It is clear that a great deal of time and discussion was devoted to efforts to resolve disagreements about a few key issues, including Article 4 (what should be included in climate pledges); Article 9 (climate financing); Article 6 (the rules governing voluntary carbon markets and the Clean Development Mechanism); Article 13 (transparency, or how often and which details countries should report back to the UN on their climate efforts); Article 14 (the global “stocktake”); and other matters, such as how compliance with the Paris Agreement pledges is to be monitored. There also was considerable discussion about how to discuss future financial commitments and whether to deal with the reports of the Displacement Monitoring Committee; this committee assesses the number of people “displaced” as migrants because of extreme weather events that the UN attributes to climate change.


The following, in a nutshell, is how COP24 dealt with these issues, based on reports from Carbon Tracker:


  • Article 4: The Katowice text allows countries to use “nationally appropriate methodologies” (i.e. at their discretion) in deciding how to portray emissions of different greenhouse gases in terms of their “global warming potential”;
  • Article 6: The rules governing how countries engaging in “carbon trading” can generate credits for sale, and avoid “double counting”, were debated but not resolved and will be addressed again in the next COP. Similarly, discussions on whether and how to carry forward the offsets and schemes governing carbon offsets under the Clean Development Mechanism were not conclusive and will be continued at the next COP;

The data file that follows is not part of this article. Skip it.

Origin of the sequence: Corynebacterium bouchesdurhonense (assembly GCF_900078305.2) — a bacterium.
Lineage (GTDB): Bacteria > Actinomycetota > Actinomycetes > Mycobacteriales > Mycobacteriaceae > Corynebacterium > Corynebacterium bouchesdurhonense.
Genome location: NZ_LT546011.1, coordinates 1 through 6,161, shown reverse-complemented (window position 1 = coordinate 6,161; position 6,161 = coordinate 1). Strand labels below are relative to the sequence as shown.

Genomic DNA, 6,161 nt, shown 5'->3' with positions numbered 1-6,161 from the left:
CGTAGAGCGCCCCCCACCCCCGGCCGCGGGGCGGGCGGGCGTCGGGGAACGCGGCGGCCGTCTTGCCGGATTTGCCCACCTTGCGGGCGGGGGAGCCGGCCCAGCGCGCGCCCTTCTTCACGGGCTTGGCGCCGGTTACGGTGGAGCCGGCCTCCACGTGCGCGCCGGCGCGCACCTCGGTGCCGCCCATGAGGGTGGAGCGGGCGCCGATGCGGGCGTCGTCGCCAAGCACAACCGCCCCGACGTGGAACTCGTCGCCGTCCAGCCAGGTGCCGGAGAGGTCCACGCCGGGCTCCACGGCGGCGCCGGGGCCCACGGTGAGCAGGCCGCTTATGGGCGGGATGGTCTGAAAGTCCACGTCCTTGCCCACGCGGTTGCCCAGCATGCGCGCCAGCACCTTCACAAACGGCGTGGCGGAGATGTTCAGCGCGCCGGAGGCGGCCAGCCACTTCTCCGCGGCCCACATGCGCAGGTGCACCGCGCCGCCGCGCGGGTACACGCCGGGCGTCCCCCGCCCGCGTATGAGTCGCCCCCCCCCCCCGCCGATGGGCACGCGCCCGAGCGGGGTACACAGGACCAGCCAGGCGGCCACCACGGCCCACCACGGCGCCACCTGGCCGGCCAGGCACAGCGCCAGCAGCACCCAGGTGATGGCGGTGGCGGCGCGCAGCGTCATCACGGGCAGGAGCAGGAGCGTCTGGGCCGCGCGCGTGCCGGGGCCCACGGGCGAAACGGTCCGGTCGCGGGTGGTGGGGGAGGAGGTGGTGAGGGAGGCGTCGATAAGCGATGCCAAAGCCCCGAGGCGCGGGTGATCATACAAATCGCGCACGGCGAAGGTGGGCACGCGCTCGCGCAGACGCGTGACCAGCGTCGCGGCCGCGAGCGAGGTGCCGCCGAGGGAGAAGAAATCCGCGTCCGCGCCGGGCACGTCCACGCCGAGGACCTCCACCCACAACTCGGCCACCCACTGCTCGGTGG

• Article 9: The Katowice text confirms that developed countries “shall” and developing countries “should” report on any climate finance they provide. Countries are free to report loans as climate finance rather than having to define them in terms of “grant equivalent”. This leaves room for some game-playing.
  • Article 13: The transparency provisions cover seven types of information countries should provide to the UN, including emissions reporting, progress towards meeting climate pledges, adaptation, climate impacts and climate finance provided or received. After lengthy debate, it was agreed that a single set of reporting rules will apply to all countries, so (for example) China will henceforth have to follow the same reporting rules as everyone else (although it is not clear how this will be policed). These rules take effect in 2024;
  • Article 14: Starting in 2023, the participating countries will collectively take stock of their progress in meeting the emission reduction goals. The issue discussed at COP24 was whether to add reporting on “loss and damage” caused by climate change. The global stocktake rules now say that it “may take into account, as appropriate …efforts to avert, minimize and address loss and damage associated with the adverse effects of climate change”. In other words, this is left up to the discretion of each reporting country.;
  • Other matters: An important issue was how to “monitor compliance” with the Paris agreement (i.e. with the voluntary NDCs). COP24 agreed to set up an expert committee that is “facilitative in nature … non-adversarial and non-punitive”. It will not impose penalties or sanctions.


Finally, the Conference agreed to hold 16 more sub-conferences in 2019 to further develop the rules that will govern the “operationalization” of COP21.